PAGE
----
H&E Staining

The H&E staining showed that 23 of 45 El Bagre-EPF patients had corneal and/or subcorneal epidermal blisters and dermal edema and lymphohistiocytic infiltrates under the BMZ and around the salivary glands (including their serous acini and the excretory duct cell junctions and the neurovascular bundles). These findings were not observed in the controls (P < 0.001) (CI 98%) (Figure 1b).

DIF, Confocal Microscopy, and Imgenex Microarray Studies

In Table 1, we present the results of our autoantibody findings in the skin and the oral mucosa, including their strength and colocalization with commercial antibodies to ARVCF, MYZAP, DP I–II, p0071, and JAM-A. In both anatomic areas, autoantibodies were polyclonal in nature with a prevalence of IgG and fibrinogen in the acute cases; in chronic cases (>2 years of disease), IgM was most commonly seen (P < 0.001) (CI 98%) (Figure 1). The controls were uniformly negative. The El Bagre-EPF patients’ periodontal ligaments have polyclonal autoantibodies on 43 of 45 compared to 0 of 45 controls. Multiple structures in the oral mucosa displayed their strongest autoreactivity with IgA compared with their anatomic correlates in the skin (P < 0.001) (CI 98%) (see Table 1). The neuroreceptors in the salivary glands were very positive (+++) in most El Bagre-EPF patients compared with the controls (P < 0.001) (CI 98%). The controls demonstrated secretory IgA in the salivary glands, including serous acini and the excretory duct cell junctions; these findings were also noted in the El Bagre-EPF patients (P < 0.001) (CI 98%) (Figures 1 and 2). The El Bagre-EPF autoantibodies colocalized 100% with the commercial antibodies to ARVCF, p0071, DP I–II, MYZAP, and ARVCF (P < 0.001) (CI 98%). Albumin autoantibodies also colocalized with JAM-A used as control. When using antibodies to IgG we observed neutrophil extracellular traps coming from the dermal vessels. In the BMZs of the salivary glands (including in serous acini and excretory duct cell junctions), IgG was positive to some unique cells that may be stem cells. Unique individual cells resembling lymphocytes were positive with C3c, C1q, IgE, and IgG in an opsonized manner. Several cell junctions were positive in the epidermis but did not show the classic fishnet-like intercellular stain between keratinocytes commonly seen in pemphigus. Rather the staining was dot-like and on cell junctions.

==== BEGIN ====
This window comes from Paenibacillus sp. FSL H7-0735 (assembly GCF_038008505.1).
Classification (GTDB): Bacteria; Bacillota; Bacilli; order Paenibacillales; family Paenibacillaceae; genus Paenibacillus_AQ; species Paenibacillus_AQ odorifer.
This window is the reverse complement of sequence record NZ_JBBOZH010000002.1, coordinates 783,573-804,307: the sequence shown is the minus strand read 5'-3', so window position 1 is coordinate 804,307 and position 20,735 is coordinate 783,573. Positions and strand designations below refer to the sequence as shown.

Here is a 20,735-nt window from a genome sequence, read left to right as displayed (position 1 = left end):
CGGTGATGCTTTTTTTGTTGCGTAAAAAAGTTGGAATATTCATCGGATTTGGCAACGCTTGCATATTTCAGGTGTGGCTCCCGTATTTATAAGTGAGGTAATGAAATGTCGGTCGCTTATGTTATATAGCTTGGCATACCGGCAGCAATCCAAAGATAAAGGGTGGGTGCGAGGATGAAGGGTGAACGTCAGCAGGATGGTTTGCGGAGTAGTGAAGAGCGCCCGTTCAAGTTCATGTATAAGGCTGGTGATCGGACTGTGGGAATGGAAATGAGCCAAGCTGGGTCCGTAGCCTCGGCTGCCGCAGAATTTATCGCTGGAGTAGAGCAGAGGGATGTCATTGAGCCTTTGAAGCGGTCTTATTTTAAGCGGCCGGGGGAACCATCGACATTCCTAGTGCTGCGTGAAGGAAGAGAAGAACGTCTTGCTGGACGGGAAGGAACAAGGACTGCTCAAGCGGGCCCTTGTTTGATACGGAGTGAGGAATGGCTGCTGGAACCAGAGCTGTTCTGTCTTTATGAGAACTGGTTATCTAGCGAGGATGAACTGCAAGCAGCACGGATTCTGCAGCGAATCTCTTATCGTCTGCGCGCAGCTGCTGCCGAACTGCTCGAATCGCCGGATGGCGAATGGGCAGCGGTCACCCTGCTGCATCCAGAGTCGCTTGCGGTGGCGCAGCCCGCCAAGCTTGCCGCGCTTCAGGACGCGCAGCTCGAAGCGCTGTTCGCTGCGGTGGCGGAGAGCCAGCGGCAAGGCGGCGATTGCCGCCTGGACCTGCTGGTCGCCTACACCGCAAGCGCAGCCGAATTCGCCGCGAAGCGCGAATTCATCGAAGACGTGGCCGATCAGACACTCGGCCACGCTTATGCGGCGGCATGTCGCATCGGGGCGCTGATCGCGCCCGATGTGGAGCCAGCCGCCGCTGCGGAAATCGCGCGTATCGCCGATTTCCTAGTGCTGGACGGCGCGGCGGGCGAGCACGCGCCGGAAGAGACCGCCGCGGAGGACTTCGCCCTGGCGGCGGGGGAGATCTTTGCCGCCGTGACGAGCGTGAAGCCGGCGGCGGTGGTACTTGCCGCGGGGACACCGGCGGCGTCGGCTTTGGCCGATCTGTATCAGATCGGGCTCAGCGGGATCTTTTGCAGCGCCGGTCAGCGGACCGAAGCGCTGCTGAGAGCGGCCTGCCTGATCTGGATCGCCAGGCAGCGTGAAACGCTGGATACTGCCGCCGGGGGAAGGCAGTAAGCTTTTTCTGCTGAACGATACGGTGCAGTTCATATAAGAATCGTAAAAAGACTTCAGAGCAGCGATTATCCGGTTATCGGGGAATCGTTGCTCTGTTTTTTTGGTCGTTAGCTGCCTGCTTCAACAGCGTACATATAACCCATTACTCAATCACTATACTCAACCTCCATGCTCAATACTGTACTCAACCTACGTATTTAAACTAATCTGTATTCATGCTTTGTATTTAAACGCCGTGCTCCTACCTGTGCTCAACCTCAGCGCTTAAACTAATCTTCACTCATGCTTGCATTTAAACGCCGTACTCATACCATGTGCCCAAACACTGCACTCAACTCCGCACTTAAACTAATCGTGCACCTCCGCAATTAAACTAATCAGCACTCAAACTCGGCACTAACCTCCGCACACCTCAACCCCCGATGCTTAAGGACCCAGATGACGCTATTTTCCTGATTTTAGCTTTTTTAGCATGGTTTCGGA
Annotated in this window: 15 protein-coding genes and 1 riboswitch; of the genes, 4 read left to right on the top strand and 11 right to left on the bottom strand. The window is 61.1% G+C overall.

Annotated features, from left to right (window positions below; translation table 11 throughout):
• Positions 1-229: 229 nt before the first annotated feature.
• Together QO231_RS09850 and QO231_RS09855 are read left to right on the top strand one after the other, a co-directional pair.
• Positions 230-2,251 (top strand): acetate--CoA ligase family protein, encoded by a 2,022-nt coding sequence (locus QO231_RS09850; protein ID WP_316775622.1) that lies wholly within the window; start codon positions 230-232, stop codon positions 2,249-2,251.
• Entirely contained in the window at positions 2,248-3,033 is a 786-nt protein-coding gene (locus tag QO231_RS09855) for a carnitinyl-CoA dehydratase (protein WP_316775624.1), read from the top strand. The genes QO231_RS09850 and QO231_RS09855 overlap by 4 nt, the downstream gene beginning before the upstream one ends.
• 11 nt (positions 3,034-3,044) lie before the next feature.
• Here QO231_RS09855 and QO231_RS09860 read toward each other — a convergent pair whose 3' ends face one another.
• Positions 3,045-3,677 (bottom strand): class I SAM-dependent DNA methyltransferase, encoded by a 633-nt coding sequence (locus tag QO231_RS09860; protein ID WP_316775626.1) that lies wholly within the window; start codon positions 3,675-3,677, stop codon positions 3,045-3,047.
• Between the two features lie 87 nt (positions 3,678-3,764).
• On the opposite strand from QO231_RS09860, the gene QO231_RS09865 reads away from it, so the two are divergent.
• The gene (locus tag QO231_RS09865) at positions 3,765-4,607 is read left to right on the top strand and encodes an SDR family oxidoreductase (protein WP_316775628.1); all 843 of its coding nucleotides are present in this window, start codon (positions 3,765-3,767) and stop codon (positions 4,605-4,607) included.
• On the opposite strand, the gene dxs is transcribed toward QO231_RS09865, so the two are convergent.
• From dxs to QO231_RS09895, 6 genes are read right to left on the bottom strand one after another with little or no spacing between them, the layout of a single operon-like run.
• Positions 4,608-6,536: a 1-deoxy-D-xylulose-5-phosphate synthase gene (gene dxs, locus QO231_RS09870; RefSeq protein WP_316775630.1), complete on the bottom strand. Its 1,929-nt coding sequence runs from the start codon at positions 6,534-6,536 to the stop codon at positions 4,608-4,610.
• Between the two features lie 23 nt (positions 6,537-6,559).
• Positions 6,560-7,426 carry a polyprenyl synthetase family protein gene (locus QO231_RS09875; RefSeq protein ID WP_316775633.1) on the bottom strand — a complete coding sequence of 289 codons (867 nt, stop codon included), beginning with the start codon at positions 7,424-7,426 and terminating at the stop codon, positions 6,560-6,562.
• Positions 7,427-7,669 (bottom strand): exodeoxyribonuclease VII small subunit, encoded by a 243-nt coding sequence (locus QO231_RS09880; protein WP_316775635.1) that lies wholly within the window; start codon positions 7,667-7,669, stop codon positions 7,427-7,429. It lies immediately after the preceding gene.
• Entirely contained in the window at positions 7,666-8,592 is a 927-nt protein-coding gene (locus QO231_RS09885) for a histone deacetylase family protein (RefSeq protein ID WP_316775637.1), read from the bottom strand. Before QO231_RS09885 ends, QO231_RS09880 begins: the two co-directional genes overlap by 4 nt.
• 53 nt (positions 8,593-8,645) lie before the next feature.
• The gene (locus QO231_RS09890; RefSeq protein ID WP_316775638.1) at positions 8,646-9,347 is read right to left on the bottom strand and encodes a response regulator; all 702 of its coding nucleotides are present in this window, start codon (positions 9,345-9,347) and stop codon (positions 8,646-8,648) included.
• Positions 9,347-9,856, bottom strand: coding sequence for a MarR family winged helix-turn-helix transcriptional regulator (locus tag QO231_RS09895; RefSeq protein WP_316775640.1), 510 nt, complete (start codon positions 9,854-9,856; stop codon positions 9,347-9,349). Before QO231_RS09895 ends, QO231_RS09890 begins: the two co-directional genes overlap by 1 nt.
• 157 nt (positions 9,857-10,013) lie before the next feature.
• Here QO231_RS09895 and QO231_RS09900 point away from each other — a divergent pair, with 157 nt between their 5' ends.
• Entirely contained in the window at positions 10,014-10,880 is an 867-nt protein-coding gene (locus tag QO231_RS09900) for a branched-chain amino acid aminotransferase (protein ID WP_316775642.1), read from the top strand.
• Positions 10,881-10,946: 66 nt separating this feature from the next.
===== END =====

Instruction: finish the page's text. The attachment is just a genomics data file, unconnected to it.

Figure 2.

(a) DIF showing positive dot staining with FITC conjugated IgG antibodies against epithelial cell junctions (light green staining; white arrow) (200×) and in the corneal layer (light green staining; red arrow). (b) DIF showing positive staining with FITC conjugated IgG antibodies against the corneal layer (yellow staining; yellow arrow) and dot cell junction staining in epithelial cells (light green staining; white arrow). ARVCF staining with Alexa Fluor 555 is noted in a salivary gland duct (red staining; white arrow) (200×) and in the corneal layer (red staining; yellow arrow). (c–f) Confocal microscopy, using multiple channels of fluorescence. In c, we used antibody to IgM FITC channel (excitation/emission, 495/519 nm); in (d) an antibody to p0071 (Texas red, 555 channel) (excitation/emission, 555/568 nm); in (e) a DAPI channel (blue) (excitation/emission, 360/460 nm); and in f, the combination of all showing a perfect colocalization against neuroreceptors in a salivary gland (in c–f, white arrows, 1,000×). [Copyright: ©2018 Abreu-Velez et al.]


DIF autoantibody staining in the oral mucosal structures, compared with the skin and colocalization with DP I–II, ARVCF, and p0071 autoantibodies

IHC Staining

Using metallothionein we observed patchy spot staining at the BMZ, as well as in the neurovascular bundles, the salivary glands including serous acini and the excretory ducts, cell junctions, striated muscle, mesenchymal-endothelial cell junction connective tissue (mainly against the cell junctions), and inside some striated muscle organelles. TIMP1 was positive in the corneal layer and the upper epidermal layers in some patients, and in others in the lower epithelial layers and in the cell junctions of the vessels and cell junctions of the salivary ducts (Figure 3).

Figure 3.

(a) IHC positive staining for metallothionein between oral mucosal cell junctions (black arrow) as well as at the BMZ (brown staining; red arrow; 200×). (b) IHC positive staining for IgA on neurovascular dermal structures (brown staining; red arrow) (100×). (c) IHC positive staining mesenchymal-endothelial junctions in dermal connective tissue cell junctions (brown staining; red arrow)(200×). (d) DIF, showing positive staining with IgA FITC conjugate on dermal connective tissue cell junctions (black arrow) colocalizing with ARVCF conjugate with Alexa Fluor 555 (400×). (e) IHC positive staining with metallothionein in a salivary gland (brown staining; red arrow)(400×). (f) DIF positive staining with FITC conjugated C1q, colocalizing with Texas red DP I–II in the oral mucosa (black arrow, 1,000×). [Copyright: ©2018 Abreu-Velez et al.]